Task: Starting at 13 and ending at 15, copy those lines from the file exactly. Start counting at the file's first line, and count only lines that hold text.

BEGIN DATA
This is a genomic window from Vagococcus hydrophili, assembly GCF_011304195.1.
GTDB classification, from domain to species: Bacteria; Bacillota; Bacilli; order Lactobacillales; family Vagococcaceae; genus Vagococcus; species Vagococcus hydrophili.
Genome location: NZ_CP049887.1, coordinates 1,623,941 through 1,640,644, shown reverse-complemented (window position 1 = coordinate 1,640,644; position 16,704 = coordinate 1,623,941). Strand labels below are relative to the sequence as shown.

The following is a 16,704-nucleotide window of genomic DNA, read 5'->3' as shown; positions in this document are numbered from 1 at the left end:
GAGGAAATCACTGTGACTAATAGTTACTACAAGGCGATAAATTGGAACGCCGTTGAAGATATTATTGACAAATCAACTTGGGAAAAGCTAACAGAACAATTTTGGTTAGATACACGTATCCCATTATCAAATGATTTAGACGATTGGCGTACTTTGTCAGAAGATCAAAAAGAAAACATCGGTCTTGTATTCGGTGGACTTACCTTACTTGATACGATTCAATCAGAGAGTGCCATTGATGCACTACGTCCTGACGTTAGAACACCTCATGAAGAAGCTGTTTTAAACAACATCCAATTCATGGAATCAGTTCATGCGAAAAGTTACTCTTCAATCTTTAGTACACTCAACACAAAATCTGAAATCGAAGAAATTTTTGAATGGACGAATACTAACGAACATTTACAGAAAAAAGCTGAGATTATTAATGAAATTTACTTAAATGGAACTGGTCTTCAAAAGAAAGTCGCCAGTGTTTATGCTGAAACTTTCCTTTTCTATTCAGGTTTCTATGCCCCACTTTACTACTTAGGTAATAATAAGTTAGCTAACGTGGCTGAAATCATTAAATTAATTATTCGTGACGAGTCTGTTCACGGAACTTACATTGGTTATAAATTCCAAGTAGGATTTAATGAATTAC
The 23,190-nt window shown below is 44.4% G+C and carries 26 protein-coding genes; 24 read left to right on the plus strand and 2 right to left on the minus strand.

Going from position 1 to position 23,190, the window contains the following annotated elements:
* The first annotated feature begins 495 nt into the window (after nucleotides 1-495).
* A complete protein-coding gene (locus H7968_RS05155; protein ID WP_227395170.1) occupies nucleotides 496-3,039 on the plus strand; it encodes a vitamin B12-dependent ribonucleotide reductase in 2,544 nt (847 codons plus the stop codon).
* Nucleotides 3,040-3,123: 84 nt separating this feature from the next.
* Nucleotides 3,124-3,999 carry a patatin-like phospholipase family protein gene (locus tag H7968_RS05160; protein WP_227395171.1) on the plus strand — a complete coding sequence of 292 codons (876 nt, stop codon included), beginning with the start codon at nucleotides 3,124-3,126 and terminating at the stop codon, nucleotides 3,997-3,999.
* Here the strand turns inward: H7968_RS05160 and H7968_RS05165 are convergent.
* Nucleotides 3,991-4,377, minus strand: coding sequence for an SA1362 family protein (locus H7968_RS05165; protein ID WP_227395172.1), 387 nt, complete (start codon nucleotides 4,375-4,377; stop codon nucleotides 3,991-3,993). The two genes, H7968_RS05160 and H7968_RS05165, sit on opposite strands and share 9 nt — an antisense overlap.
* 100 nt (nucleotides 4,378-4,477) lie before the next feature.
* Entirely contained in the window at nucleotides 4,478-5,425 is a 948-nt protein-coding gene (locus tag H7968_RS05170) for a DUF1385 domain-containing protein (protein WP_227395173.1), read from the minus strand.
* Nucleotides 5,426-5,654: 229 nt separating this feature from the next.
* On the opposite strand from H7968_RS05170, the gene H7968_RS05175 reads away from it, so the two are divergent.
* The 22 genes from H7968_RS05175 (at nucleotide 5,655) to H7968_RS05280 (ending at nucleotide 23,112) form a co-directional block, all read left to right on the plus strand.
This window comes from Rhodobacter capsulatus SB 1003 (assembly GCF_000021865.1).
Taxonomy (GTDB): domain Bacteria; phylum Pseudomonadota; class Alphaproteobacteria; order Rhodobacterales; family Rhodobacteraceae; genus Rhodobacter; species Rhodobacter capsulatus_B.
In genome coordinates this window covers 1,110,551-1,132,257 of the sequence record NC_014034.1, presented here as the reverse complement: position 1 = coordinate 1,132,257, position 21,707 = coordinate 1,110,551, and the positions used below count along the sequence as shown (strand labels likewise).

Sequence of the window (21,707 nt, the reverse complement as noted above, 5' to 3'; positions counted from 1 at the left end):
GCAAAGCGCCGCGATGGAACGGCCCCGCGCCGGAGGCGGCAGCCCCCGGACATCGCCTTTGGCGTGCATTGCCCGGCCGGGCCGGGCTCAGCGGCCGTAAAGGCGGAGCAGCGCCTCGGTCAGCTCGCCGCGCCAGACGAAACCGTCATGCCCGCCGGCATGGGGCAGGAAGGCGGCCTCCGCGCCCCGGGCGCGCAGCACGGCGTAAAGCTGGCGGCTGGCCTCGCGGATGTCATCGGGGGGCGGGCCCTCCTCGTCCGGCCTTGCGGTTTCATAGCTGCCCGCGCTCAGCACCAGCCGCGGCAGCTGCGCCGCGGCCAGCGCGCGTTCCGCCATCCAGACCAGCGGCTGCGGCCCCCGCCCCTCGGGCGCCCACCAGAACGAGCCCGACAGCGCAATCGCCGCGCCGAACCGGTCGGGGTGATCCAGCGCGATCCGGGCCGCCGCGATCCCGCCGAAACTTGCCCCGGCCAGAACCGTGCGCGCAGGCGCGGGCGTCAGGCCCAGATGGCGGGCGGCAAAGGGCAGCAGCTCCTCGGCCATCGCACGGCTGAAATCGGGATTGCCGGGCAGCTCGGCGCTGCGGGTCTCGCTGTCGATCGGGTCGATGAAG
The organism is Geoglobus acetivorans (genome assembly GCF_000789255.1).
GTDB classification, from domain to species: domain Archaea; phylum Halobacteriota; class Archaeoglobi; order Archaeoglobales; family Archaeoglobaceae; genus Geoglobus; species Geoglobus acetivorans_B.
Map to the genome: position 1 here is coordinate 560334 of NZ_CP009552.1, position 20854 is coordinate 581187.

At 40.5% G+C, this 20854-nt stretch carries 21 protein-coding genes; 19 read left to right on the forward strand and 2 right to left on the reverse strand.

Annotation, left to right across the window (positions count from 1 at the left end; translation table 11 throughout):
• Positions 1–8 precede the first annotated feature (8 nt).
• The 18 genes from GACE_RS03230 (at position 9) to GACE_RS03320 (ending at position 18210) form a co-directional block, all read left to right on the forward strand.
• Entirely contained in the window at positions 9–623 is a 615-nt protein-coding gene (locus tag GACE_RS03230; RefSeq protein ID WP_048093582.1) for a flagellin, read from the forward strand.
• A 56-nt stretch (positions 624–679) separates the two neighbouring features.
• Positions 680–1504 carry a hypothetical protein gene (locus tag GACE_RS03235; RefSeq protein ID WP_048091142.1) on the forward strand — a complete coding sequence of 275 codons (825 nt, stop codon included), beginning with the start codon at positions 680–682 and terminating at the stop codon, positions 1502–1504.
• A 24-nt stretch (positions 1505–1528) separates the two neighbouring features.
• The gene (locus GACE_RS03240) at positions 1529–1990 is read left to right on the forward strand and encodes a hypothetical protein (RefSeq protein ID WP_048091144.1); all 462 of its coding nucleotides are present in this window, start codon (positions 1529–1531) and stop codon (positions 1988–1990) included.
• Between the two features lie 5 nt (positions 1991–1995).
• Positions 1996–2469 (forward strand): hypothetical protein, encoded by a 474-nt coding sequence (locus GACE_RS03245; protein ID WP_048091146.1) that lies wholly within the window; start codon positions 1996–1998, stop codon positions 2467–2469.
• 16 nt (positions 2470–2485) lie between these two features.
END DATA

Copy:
* Nucleotides 3,991-4,377, minus strand: coding sequence for an SA1362 family protein (locus H7968_RS05165; protein ID WP_227395172.1), 387 nt, complete (start codon nucleotides 4,375-4,377; stop codon nucleotides 3,991-3,993). The two genes, H7968_RS05160 and H7968_RS05165, sit on opposite strands and share 9 nt — an antisense overlap.
* 100 nt (nucleotides 4,378-4,477) lie before the next feature.
* Entirely contained in the window at nucleotides 4,478-5,425 is a 948-nt protein-coding gene (locus tag H7968_RS05170) for a DUF1385 domain-containing protein (protein WP_227395173.1), read from the minus strand.